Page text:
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Memory alignment of intrinsic type vs structure query

Posted on 2014-12-12
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Last Modified: 2014-12-15
Ah hello.  

I am looking at padding and alignment, running on 32-bit Windows 7 using VS 2008.  I understand how alignment and required padding work generally, but the following code has raised queries:

struct TestStruct
{
	char *pC;
	char cC;
	int xX;
};

int main(int argc, char **argv)
{
	char *pC = (char*)0xDEADBEEF;
	char cC = 'A';
	int xX = 0xAF;

	TestStruct test = { (char*)0xDEADBEEF, 'A', 0xAF };

	return 0;
}

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Now, when I look at the memory window in, pointing it at &xX (my local stack variable that appears at the lowest address (excluding the structure)), it shows me the following:

0x0024FB5C  af 00 00 00 cc cc cc cc cc cc cc cc cc cc cc 41 cc cc cc cc  
0x0024FB70  cc cc cc cc ef be ad de cc cc cc cc 20 cf 25 06 cc fb 24 00

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Clearly we can see the integer as the first 4bytes in little endian form, 11 bytes of padding, the single character, 8 bytes of padding then my char in little endian form*.

When I look at the structure (&test) in the memory window however, I see

0x0027FC4C  ef be ad de 41 cc cc cc af 00 00 00

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Much less padding!

My question is simple: why is there some much additional padding when the variables are declared individually?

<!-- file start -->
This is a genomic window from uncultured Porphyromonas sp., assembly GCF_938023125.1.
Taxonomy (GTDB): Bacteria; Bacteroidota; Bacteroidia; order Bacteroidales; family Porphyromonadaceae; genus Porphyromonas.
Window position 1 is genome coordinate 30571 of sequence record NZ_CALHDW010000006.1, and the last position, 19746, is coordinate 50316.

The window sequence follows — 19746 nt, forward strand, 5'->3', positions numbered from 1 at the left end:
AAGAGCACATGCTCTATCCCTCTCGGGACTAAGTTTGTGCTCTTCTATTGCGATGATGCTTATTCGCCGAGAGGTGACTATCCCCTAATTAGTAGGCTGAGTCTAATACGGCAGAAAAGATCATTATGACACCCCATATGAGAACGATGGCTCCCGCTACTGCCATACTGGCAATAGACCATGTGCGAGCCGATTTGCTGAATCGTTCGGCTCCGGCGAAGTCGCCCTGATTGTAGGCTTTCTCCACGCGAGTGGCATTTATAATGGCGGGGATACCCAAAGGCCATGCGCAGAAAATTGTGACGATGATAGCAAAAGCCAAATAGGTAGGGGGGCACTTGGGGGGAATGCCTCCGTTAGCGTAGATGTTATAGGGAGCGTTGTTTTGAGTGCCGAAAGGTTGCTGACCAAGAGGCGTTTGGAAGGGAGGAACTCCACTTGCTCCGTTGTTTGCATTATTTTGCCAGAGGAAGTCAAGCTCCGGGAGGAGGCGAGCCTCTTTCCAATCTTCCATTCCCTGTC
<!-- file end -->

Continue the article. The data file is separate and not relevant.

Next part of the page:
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Question by:mrwad99
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jkr earned 250 total points
ID: 40497069
Try to compile that as "Release" and the padding will be gone. The compiler adds 'guards' to be able to detect stack corruption. BTW, check out http://msdn.microsoft.com/en-us/library/vstudio/fsk896zz%28v=vs.90%29.aspx ("How to: Debug a Release Build") on how to test that.
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by:mrwad99
ID: 40498029
Thanks for commenting.

Hah, yes: I should have figured it was a debug mode thing.

However, I read the link and found that all those options are currently set; however when I try and view the memory at &xX the memory window says "Unable to evaluate the expression. ".

So it seems that I cannot prove what you are saying...

Any suggestions?
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Assisted Solution

by:phoffric
phoffric earned 250 total points
ID: 40498352
In release mode, your variables have nothing to live for. If you look at the disassembly, you should see them optimized out. Play around with giving your variables a reason to exist, and verify in the disassembly. You may have to have two .cpp files and/or assign values from input to avoid optimization.
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by:jkr
ID: 40498361
Um, if you followed theinstructions on the MSDN page (i.e. also turned of optimizations) there should be absolutely no differene - given that the .pdb file resides in the same directory. So I am a little stumoed...